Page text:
5. Dark Cabaret

When it comes to Dark Cabaret just imagine the Phantom of the Opera was serenading Christine with an electric guitar instead of an organ. The dramatic rock genre is very theatrical in nature. It’s musical theater with an edge. It features the passionate vocals of a typical cabaret performance, but with a gothic twist. Acts often feature musicians dressed in classic goth clothing and dramatic makeup. The music brings up a romantic picture of shady night clubs, femme fatales and circus freaks. Notable acts in the Dark Cabaret genre include the Dresden Dolls, Vermillion Lillies and Johnny Hollow.

6. J-Punk

The US has a pretty strong fan base devoted to J-Pop and K-Pop. Other than Psy’s Oppa Gangam Style though, Western culture pays little attention  to Asian produced music. Perhaps surprising to some, but Asian music does in fact go beyond synth and Psy. Just because you don’t speak the language doesn’t mean you can’t enjoy the music. The J-Punk scene consists of everything from grungy ’80s punk bands like The Stalin to modern more polished acts like the pop/punk Dustbox.

7. Unblack Metal

What is Unblack Metal you ask. It is exactly what the name implies. Unblack metal is the opposite of black metal, but only in message not in style. Where black metal screams out themes of satanism and the supernatural, unblack metal counters those with Christian messages of hope and faith. Unblack Metal, alternatively Christian black metal, seeks to break misconception that metal and faith can’t mix. While they do experience criticism from both the Black Metal scene for not truly being metal and  from the religious scene for not truly making Christian music, unblack metal bands like Horde and Antestor continue to create music to express their religious faith through their Black Metal Style.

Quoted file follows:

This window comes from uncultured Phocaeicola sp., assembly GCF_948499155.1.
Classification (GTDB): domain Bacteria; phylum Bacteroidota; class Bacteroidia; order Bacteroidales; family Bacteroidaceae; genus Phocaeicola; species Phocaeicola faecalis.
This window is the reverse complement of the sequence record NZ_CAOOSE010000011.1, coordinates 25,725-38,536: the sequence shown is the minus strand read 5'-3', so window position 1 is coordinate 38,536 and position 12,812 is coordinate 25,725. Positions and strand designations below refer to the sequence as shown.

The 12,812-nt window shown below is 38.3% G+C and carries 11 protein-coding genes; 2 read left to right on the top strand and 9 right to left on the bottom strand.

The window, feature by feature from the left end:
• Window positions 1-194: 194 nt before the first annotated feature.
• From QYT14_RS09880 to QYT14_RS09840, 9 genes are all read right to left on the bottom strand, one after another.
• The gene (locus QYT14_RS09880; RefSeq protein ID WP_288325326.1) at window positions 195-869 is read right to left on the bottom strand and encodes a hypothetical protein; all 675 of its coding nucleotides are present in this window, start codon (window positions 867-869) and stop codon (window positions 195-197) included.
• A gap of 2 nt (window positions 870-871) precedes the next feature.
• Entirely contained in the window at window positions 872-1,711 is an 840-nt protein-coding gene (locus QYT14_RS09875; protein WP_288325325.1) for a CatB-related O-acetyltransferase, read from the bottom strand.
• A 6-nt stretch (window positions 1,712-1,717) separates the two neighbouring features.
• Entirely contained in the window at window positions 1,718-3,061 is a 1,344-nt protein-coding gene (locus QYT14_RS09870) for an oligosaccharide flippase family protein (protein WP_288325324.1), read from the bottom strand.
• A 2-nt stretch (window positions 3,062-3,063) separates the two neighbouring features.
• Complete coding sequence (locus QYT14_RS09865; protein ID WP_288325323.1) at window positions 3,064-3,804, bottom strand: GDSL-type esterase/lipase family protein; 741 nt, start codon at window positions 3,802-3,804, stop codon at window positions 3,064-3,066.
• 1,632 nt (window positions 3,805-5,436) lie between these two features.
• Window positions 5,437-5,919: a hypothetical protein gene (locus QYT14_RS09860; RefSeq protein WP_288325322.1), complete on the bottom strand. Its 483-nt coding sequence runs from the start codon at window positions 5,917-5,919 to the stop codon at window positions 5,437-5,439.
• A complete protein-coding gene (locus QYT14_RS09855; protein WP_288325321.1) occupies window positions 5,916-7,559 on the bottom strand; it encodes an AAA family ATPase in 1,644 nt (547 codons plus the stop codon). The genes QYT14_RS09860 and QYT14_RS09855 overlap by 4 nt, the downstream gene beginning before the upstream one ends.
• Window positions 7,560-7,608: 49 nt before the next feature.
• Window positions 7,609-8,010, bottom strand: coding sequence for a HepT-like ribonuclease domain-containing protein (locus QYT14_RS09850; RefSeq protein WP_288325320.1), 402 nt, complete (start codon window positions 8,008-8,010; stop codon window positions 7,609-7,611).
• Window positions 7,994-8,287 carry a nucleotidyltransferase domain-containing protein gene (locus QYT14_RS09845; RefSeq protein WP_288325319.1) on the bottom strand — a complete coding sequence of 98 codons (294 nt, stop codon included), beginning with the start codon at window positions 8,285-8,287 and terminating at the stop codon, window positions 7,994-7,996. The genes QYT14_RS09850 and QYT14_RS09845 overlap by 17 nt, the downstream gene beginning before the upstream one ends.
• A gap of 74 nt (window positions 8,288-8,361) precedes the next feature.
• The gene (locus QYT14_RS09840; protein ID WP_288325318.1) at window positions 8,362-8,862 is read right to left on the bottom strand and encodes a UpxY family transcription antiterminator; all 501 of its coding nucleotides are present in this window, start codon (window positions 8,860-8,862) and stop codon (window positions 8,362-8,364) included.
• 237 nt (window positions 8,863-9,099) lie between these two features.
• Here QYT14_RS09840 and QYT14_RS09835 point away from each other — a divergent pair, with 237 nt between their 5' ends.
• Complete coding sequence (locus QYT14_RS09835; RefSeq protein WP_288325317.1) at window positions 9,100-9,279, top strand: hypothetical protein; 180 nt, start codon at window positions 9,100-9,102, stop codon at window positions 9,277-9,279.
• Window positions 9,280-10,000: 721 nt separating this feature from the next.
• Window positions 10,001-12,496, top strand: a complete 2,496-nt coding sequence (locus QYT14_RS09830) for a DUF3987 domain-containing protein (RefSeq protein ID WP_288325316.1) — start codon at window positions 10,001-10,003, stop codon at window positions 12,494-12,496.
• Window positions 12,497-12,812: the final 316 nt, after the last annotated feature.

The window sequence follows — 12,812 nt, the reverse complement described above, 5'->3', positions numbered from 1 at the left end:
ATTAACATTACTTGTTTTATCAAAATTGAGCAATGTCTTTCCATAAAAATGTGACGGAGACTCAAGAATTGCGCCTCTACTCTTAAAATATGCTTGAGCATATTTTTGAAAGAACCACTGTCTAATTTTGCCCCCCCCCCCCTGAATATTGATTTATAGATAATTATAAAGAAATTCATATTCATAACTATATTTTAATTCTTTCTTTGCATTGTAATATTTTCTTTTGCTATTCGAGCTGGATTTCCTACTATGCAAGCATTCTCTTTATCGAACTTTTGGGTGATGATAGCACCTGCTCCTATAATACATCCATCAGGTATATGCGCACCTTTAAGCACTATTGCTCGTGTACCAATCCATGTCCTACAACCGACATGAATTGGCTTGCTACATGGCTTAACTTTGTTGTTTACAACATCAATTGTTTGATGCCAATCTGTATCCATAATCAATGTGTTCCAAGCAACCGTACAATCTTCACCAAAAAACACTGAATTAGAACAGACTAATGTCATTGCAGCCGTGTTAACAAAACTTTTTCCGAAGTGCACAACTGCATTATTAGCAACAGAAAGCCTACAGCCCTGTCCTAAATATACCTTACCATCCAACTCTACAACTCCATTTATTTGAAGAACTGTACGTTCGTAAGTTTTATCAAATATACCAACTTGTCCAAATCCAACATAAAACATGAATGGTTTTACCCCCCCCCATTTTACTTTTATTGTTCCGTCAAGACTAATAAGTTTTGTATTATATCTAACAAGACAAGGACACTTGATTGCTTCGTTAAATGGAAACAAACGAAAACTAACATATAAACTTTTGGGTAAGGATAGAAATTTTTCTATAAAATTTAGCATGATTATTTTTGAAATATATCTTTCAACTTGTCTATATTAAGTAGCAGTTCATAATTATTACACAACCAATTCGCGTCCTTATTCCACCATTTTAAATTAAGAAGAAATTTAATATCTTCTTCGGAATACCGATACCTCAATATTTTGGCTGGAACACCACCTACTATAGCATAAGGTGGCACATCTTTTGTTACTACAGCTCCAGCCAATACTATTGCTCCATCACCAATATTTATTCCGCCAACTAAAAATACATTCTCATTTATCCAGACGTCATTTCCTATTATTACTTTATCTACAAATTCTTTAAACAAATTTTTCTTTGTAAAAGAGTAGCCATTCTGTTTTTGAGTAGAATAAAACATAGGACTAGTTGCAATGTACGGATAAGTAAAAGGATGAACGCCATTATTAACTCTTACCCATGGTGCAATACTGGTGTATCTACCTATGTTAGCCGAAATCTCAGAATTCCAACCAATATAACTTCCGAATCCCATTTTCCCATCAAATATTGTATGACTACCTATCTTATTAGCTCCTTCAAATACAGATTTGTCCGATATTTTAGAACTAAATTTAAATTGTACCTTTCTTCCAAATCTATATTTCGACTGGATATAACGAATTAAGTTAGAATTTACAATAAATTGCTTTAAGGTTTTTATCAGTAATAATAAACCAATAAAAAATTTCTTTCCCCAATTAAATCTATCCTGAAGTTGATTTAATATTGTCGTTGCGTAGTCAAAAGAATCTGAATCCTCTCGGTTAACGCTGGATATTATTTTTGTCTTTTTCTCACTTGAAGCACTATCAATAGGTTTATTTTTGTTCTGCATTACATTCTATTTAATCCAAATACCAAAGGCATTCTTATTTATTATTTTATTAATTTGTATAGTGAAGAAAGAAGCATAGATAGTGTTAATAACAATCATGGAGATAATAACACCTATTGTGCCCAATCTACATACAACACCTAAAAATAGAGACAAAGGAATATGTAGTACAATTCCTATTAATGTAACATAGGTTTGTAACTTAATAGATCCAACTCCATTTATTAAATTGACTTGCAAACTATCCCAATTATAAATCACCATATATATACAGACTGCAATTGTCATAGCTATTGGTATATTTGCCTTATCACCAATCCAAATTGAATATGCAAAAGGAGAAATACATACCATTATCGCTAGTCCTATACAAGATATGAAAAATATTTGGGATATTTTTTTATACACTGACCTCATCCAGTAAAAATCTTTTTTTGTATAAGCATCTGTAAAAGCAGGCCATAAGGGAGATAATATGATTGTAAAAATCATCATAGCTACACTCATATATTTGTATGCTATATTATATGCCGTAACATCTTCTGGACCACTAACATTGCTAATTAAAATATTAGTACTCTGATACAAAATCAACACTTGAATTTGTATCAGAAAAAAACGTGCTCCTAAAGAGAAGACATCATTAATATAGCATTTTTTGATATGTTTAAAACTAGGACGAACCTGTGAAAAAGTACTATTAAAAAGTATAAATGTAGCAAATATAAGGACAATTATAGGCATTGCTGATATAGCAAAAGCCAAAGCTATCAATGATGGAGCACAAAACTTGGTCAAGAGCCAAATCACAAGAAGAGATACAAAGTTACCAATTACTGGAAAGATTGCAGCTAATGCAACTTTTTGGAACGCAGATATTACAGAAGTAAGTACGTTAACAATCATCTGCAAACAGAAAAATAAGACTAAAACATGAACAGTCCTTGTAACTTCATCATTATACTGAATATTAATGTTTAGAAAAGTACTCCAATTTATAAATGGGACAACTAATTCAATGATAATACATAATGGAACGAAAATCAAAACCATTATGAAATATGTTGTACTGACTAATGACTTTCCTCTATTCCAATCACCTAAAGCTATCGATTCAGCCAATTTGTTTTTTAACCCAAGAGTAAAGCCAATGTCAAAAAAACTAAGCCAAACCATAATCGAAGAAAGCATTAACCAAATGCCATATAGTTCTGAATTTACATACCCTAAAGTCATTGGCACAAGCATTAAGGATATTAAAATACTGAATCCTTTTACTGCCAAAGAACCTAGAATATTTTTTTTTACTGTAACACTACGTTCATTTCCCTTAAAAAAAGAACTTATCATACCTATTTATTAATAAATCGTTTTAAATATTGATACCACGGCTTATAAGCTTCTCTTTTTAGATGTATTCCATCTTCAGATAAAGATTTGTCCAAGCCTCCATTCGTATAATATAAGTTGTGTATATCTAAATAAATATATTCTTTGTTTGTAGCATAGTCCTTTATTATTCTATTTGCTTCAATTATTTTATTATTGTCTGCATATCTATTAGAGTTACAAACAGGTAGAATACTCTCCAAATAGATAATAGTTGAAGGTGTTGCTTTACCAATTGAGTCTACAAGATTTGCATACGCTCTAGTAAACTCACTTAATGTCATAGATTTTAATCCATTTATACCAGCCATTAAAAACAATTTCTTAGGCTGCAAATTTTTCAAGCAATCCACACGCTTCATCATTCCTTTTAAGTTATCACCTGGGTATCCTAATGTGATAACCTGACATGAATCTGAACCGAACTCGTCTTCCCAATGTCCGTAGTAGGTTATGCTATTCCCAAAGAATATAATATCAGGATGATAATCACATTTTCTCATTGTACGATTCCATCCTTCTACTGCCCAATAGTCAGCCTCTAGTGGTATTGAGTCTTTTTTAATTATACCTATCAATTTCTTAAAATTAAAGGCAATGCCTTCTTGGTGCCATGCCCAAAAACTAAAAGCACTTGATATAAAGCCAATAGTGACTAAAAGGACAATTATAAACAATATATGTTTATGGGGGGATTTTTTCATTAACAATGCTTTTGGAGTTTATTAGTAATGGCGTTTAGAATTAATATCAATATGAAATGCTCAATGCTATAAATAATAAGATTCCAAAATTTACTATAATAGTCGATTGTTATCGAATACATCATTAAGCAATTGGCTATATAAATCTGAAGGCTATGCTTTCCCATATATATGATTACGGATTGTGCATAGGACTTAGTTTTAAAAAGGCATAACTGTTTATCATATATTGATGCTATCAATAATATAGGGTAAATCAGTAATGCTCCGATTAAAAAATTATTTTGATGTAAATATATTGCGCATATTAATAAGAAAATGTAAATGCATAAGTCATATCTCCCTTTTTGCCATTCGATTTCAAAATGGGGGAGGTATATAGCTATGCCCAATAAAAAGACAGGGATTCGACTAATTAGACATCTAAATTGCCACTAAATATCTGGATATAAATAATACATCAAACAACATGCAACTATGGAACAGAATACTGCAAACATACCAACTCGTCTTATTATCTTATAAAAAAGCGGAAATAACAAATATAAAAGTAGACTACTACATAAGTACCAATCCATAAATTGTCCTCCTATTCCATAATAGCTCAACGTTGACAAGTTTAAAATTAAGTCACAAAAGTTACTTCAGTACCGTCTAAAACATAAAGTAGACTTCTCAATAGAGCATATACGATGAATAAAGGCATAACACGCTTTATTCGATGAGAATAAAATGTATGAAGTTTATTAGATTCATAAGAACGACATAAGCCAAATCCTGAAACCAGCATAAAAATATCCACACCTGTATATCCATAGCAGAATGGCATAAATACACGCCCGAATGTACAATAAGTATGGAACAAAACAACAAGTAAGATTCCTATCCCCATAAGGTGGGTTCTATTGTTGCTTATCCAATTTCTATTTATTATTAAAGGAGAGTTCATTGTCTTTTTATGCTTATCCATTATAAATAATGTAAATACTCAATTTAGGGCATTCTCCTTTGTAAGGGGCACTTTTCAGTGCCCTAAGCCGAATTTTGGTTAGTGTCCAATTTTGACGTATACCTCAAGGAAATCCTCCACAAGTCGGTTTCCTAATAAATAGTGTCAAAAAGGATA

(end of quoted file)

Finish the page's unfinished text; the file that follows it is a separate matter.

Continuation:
8. Wizard Rock

Number eight and my personal favorite on this list is Wizard Rock. Harry Potter changed more than just the literary world. JK Rowling’s story has inspired movies, theme parks, plays, immeasurable amounts of fan fiction, music and even musicals.

Wizard Rock, aka Wrock,  is a sub-genre of the nerd rock world. Rowling’s fans have joined together to create a whole sub-genre of the music world dedicated entirely to the world of Harry Potter. Geeks all over the world have joined together to lament Snape’s love for Lily, express their house pride, and recount tales of Harry’s heroism in song. With millions of YouTube hits Harry and the Potters, Ministry of Magic, Gred and Forge and Remus and the Lupins are just a few of the Wrock bands to rise to (relative) fame.

Thanks for checking out this list of weird rock genres. I hope you enjoyed the music and maybe found a new favorite rock genre.